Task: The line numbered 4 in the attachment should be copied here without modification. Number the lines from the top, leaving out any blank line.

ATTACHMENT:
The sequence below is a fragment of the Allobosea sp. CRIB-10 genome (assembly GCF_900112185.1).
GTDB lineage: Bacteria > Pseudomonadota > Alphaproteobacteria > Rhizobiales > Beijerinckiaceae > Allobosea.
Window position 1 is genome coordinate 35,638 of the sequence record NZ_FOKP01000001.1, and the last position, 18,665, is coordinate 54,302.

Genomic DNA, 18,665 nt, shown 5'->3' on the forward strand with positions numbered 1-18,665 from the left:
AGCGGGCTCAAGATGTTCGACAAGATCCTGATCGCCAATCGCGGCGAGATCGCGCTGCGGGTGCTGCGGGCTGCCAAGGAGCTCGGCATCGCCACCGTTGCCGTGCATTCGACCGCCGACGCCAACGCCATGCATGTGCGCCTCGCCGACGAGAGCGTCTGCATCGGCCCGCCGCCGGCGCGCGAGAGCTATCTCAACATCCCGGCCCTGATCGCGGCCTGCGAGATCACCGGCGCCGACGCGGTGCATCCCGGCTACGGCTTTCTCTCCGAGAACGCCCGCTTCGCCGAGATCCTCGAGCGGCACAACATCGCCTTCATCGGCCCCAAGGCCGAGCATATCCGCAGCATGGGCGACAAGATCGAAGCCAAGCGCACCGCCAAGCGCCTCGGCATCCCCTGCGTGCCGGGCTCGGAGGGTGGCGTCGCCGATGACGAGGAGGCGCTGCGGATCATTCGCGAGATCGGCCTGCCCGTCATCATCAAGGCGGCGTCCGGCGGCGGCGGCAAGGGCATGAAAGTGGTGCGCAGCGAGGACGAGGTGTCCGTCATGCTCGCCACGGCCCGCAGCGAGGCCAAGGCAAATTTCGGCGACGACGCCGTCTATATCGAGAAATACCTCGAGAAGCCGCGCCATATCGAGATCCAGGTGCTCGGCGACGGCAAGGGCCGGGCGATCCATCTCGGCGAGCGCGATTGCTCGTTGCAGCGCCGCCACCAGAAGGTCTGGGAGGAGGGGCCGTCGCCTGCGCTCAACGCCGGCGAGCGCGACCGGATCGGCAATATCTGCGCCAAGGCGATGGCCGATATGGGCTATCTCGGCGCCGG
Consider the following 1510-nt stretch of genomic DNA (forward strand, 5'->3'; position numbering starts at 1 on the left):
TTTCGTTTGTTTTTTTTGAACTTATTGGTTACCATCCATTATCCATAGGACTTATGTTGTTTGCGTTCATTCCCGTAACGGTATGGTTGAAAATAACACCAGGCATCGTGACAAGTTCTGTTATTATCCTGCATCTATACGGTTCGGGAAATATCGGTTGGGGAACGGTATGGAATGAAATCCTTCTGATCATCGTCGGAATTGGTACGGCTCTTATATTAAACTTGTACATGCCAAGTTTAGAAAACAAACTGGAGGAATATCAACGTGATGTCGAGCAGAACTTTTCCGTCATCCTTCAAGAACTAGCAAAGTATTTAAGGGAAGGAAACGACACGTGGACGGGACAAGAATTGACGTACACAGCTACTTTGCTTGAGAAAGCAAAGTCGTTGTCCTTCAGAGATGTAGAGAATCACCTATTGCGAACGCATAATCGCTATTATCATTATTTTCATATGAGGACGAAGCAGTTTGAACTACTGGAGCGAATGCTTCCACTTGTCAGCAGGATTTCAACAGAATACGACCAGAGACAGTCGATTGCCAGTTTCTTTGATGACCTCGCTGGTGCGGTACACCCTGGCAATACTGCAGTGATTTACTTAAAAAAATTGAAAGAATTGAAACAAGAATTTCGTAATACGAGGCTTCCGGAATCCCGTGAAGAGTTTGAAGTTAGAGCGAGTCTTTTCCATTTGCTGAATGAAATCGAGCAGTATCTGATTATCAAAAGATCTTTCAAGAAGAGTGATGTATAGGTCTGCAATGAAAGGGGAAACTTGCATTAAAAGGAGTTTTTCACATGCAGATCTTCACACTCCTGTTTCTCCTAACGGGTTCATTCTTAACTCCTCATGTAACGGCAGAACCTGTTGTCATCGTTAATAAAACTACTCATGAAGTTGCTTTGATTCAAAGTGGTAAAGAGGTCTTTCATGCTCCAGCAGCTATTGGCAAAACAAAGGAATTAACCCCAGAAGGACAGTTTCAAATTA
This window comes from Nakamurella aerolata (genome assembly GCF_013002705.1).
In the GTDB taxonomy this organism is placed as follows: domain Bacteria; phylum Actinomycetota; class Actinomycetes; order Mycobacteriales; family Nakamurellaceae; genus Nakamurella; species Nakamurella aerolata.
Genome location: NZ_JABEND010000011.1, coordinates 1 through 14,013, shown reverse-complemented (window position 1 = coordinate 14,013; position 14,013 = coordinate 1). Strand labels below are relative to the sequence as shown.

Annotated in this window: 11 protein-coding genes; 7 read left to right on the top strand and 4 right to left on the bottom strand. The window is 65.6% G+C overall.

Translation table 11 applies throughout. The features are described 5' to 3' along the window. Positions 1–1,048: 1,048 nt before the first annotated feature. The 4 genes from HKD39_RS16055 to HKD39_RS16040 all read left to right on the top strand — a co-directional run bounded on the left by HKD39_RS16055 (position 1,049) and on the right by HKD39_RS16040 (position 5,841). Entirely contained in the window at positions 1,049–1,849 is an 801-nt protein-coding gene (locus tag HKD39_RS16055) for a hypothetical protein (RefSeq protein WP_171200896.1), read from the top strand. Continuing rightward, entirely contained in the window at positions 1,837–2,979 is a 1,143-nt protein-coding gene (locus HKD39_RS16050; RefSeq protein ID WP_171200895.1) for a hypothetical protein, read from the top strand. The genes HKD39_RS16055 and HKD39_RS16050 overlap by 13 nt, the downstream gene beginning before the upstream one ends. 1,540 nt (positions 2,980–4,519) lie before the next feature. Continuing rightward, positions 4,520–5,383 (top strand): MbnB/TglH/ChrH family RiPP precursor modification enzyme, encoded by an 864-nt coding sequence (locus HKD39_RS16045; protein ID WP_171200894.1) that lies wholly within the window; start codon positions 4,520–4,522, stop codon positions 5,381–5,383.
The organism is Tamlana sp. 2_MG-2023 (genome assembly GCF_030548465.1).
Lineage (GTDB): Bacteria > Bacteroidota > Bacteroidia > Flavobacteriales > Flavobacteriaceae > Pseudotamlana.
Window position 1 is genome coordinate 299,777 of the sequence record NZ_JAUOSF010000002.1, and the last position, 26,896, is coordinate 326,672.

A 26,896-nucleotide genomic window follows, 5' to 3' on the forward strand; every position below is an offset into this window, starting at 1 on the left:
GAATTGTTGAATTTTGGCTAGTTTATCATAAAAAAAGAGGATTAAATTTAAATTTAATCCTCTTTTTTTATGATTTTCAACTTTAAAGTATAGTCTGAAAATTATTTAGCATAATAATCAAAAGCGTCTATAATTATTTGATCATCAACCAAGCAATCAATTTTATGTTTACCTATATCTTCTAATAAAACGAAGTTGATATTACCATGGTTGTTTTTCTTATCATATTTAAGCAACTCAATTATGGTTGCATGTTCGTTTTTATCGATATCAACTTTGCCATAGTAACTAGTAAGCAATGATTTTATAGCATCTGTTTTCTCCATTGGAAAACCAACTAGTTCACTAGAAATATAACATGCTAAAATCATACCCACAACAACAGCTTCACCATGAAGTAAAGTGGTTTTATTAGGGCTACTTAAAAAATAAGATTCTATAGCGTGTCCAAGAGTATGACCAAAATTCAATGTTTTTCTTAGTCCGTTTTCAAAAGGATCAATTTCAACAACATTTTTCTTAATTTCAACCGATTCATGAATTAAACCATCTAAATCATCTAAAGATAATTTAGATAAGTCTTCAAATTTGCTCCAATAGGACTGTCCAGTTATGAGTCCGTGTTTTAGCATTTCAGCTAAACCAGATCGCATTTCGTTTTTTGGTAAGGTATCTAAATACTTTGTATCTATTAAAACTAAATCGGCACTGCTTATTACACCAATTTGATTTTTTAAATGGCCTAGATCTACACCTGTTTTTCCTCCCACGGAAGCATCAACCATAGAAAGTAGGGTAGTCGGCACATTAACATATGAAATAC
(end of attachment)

Genomic DNA, 18,665 nt, shown 5'->3' on the forward strand with positions numbered 1-18,665 from the left: